Tyrannosaurus rex — the most fearsome predator ever to tread the Earth — had a pint-sized precursor, remarkably similar in appearance but no heavier than a human being, according to a new report from a team of scientists.
WASHINGTON — Tyrannosaurus rex — the most fearsome predator ever to tread the Earth — had a pint-sized precursor, remarkably similar in appearance but no heavier than a human being, according to a new report from a team of scientists. The creature was what Austin Powers might call T. rex's Mini-Me.
The new animal, based on a single fossil smuggled out of China and eventually sold to a private collector, has been named Raptorex — which means "king raptor." It lived 125 million years ago in a lake-dotted region of northern China.
Raptorex had a huge head, tiny forelimbs, and a body built for sprinting, just like T. rex. But this fossil is of a young adult dinosaur, nearly full grown, that was only 8 feet from snout to tip of tail, compared to 40 feet for an adult T. rex, according to a paper published Thursday in the online version of the journal Science. It would have weighed only 150 pounds.
This scrambles the picture of mega-predator evolution and raises the question of whether other jumbo dinosaurs had budget-sized versions.
The orthodoxy in paleontology has been that T. rex got its peculiar body shape — the colossal head, powerful jaws, and comically short forelimbs, among other features — as a side-effect of evolving into a giant animal. The small arms have been seen as a natural trade-off for the big head. The fossil record shows the limbs becoming shorter as T. rex evolves to monstrous dimensions between about 90 million and 65 million years ago, when it went extinct along with every other species of dinosaur other than birds.
Raptorex, however, shows that having the jaws as the first line of attack rather than the forelimbs worked for bodies at the much smaller scale, and tens of millions of years earlier than T. rex's giant phase. Like T. rex, Raptorex had a bite force so powerful it could chomp through bone.
"What we're looking at is a blueprint for a fast-running set of jaws," University of Chicago paleontologist Paul Sereno, the lead author of the Science paper, said this week. The blueprint works at multiple scales and across tens of millions of years of the Mesozoic, he added. "This animal really changes the way we look at all tyrannosaur evolution."
"No longer can we describe the big head, the powerful jaw muscles, the tiny forelimbs, the very fleet footed hind limb, as features of the very large body size and the mega-predatory habits," said study co-author Steve Brusatte, a doctoral candidate at the American Museum of Natural History.
The new finding has some quirky elements that may raise questions in the scientific community. Sereno has anticipated that some of his colleagues may question the argument that Raptorex was nearly fully grown, and wasn't going to grow into a much larger adult. Sereno said the fusing of bones at multiple locations were one of the indications that this animal couldn't have grown much bigger.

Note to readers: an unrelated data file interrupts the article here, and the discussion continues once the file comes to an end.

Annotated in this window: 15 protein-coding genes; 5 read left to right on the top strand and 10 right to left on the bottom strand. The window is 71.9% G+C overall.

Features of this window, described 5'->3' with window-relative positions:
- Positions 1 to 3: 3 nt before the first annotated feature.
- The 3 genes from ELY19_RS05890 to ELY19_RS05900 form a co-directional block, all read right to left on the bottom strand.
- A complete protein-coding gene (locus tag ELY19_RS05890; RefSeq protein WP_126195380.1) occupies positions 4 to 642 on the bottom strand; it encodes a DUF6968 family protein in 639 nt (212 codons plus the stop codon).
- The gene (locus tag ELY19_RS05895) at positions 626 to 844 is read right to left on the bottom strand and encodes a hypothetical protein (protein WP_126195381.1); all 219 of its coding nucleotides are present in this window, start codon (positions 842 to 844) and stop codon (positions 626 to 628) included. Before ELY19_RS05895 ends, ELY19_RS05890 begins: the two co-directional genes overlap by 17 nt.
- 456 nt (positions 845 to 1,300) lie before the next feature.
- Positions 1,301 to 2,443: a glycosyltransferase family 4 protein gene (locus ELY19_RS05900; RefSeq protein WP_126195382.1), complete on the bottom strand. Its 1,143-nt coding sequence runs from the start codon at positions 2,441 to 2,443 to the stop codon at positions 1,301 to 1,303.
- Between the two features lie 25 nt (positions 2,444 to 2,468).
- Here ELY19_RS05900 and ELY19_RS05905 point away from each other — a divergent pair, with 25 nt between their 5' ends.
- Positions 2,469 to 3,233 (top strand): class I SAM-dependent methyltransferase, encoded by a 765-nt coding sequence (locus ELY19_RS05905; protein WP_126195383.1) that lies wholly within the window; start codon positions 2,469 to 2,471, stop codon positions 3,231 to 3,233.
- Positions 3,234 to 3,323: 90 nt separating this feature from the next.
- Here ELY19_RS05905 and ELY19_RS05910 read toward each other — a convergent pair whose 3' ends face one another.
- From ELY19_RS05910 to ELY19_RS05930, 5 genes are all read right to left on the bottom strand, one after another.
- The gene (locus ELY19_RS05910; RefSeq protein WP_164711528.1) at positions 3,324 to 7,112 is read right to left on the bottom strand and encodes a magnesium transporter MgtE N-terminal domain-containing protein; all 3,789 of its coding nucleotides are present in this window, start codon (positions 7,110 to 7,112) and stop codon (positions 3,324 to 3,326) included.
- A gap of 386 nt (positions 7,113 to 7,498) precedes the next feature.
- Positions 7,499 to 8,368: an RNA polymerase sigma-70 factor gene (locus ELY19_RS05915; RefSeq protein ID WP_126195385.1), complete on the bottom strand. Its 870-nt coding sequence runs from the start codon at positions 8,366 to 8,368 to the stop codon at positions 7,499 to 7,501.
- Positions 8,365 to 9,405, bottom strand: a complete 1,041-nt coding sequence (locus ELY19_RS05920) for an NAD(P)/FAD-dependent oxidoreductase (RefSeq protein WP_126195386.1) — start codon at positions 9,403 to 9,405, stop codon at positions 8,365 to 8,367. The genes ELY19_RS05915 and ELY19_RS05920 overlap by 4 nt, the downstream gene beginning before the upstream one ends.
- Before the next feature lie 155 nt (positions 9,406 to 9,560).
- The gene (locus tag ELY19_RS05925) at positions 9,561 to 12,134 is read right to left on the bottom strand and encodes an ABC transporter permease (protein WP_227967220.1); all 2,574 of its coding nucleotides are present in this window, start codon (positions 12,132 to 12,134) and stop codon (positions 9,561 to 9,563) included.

More complicated is the provenance of the fossil. Scientists don't know where it came from precisely, just that it's from a region of lakebeds in Inner Mongolia, a region in northern China. It was purchased earlier this decade, still encased in rock and with only a few bones exposed, by a private collector, Massachusetts ophthalmologist Henry Kriegstein, from a private dealer at a fossil show in Tucson. The dealer said he had bought it in Japan, Kriegstein said Thursday.
Kriegstein thought he was looking at a juvenile member of a tyrannosaur-related genus called Tarbosaurus, a giant predator that lived in Asia during the late Cretaceous, at the same time that T. rex occupied the top-predator niche in North America. He shipped the roughly 150-pound block of rock and fossil to Utah for study by a private laboratory. One day in 2005 he received a letter from Kenneth Carpenter, a curator at the Denver Museum of Nature and Science.
"My impression is that the specimen is of a new genus and species," Carpenter wrote. He told Kriegstein that it needed to be in a museum with a paleontology department so that each bone could be studied by scientists.
Kriegstein then contacted Sereno, one of the world's most prominent dinosaur experts.
"It was real. And unbelievable," Sereno said. He said he told Kriegstein: "You got to donate it 100 percent back to science. You have to give it up."
Kriegstein agreed to donate the fossil to the University of Chicago. Sereno said the fossil will eventually be repatriated to a museum in Inner Mongolia. Kriegstein didn't go away empty-handed, however. He made a cast of the fossil, which is in his living room. He also received some immortality: the full species name is Raptorex Kriegsteini.
"I'm especially glad that the fossil will ultimately go back to Inner Mongolia after it's been adequately studied," Kriegstein said.
This new, tiny tyrannosaurid could inspire bone hunters to search for miniaturized versions of other behemoths of the Mesozoic, Sereno said.
That view is echoed by Philip Currie, a paleontologist at the University of Alberta in Edmonton. Currie said the spectacular nature of the largest dinosaurs has made their fossils the target of most of the digging across the badlands of the West since the 19th century, but in recent years the bone hunters have been looking at smaller dinosaurs.
"I am willing to bet that in a few more years we're going to end up with more small dinosaurs than big dinosaurs," Currie said.